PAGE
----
In our environment, we can’t implement TFTP load balancing without significant additional costs. Our NetScaler environment with Traffic Domains does not support TFTP load balancing. We need to license additional appliances if we want do TFTP load balancing with NetScaler.
We also use Moonshot instead of virtualization for our terminal servers.
For those reasons, I was looking for alternatives. Ben Splittgerber (@bsplittg) then gave me the crucial hint that I should set up a BDM partition. He has already implemented this solution like this for one of his customers.
After several previous tests, I implemented the solution as described below.
BDM export boot partition
- Configure a vDisk to cache on server
- After starting a test server from this vDisk, copy “C:\Program Files\Citrix\Provisioning Services” to the local file system.
- Delete local disk and create a partition with the size of 10 MB in the file system FAT (not FAT32!) format. The rest of the disk can then be used as write cache.
- Start BDM.exe from “C:\Program Files\Citrix\Provisioning Services” to configure and write bootloader on this new partition
- Configure a drive letter for this partition and backup the EFI folder
To prepare the targets we use SCCM, for this I created the task sequence. The task sequence includes a package which contains the scripts and the BDM boot area.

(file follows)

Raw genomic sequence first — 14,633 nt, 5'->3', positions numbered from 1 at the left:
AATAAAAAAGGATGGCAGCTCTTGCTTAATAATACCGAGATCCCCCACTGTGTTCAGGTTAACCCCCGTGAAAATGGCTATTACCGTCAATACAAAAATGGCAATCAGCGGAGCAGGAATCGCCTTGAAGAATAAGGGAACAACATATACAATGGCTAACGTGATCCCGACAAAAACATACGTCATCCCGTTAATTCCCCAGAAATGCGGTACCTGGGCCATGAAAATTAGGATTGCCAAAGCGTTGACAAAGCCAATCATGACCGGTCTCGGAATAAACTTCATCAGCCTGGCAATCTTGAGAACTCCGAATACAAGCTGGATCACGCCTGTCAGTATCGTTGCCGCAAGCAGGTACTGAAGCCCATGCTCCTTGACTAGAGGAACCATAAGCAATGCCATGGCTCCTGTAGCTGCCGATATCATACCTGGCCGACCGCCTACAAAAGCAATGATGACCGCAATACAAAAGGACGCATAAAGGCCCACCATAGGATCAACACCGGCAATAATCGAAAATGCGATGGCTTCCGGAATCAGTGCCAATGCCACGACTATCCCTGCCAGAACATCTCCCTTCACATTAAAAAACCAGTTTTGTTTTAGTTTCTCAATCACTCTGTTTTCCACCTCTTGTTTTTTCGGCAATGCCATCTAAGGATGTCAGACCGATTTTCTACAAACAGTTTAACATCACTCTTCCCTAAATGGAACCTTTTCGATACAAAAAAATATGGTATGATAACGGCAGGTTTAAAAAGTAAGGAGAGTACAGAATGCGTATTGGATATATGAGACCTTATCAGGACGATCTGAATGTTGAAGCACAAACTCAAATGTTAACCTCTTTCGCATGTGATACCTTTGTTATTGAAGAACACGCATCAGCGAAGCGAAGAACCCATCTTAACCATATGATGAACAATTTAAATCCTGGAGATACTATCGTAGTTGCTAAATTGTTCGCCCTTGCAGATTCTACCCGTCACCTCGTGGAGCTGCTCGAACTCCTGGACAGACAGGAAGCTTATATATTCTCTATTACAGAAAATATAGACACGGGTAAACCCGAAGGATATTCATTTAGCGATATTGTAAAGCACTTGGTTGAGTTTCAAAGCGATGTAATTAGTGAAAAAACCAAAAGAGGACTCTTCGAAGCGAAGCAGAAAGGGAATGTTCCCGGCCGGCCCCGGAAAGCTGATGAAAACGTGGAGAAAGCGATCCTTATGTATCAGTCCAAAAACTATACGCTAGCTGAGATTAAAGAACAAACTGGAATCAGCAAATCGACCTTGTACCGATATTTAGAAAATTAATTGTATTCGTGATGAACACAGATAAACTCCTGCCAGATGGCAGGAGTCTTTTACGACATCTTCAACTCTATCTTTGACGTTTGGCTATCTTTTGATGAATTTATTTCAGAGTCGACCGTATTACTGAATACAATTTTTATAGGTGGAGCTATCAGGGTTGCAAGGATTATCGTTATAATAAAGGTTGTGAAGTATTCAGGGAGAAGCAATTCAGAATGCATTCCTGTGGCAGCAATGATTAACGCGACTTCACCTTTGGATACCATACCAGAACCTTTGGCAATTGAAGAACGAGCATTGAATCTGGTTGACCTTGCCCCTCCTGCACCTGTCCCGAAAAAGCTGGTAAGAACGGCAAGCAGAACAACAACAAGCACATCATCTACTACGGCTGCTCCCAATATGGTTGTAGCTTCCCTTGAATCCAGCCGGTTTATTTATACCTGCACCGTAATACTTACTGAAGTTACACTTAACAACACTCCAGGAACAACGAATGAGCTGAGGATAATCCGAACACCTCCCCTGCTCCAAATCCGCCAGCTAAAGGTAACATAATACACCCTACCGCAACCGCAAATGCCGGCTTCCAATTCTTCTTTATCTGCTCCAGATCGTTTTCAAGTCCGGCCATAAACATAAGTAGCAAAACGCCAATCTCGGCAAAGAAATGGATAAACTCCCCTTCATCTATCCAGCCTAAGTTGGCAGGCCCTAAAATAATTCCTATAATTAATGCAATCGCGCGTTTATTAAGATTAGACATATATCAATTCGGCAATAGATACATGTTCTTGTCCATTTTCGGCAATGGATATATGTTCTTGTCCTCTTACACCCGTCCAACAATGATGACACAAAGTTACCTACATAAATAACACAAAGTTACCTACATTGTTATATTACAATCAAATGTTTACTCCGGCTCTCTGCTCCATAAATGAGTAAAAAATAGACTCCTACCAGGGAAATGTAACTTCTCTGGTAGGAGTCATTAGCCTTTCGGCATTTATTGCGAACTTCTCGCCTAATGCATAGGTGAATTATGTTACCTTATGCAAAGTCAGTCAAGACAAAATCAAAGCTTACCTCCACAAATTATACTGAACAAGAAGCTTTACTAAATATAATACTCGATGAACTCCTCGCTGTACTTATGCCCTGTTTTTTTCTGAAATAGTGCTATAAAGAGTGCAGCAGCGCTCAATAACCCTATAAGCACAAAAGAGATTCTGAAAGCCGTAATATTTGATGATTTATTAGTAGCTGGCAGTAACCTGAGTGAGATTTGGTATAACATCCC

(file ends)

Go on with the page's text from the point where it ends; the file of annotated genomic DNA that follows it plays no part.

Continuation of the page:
To select automated on both locations the appropriate configuration, I had to decide at which location the target is provided and choose the appropriate configuration file. Our computers start with two characters that help to identify the location. That looks probably different everywhere and must be adjusted accordingly.
Based on this information, the script decides whether to take the configuration for the northern or southern location.
At both locations, it has two PVS servers which are located in a separate PVS site.
Below you can see the description of the configuration.
The task sequence performs the partitioning first. There, the boot partition and the write cache partition are created.
In the following step, the script for setting up the BDM partition is called.
When the script is called, the computer name is transferred from SCCM. The target does not yet have the variable which contains the computer name at this time, so we pass this variable as a parameter to the script.
This script formats the BDM partition and copies the files.
It finds the first two characters and sets the location as a variable. Then the partition is formatted with FAT and assigned a drive letter. Then the corresponding configuration file containing the location name from the variable can be copied. At the end, the letter is removed.
The package contains the following structure, the script for preparing the BDM partition:
Then the two configurations for the two sites:
And last but not least the UEFI bootloader:
The script decides whether the configuration NORTH or SOUTH is taken. The difference is the DNS name, which looks like this:
At the end, the BIOS can be customized so that the server starts from the disk, the bootloader is then loaded.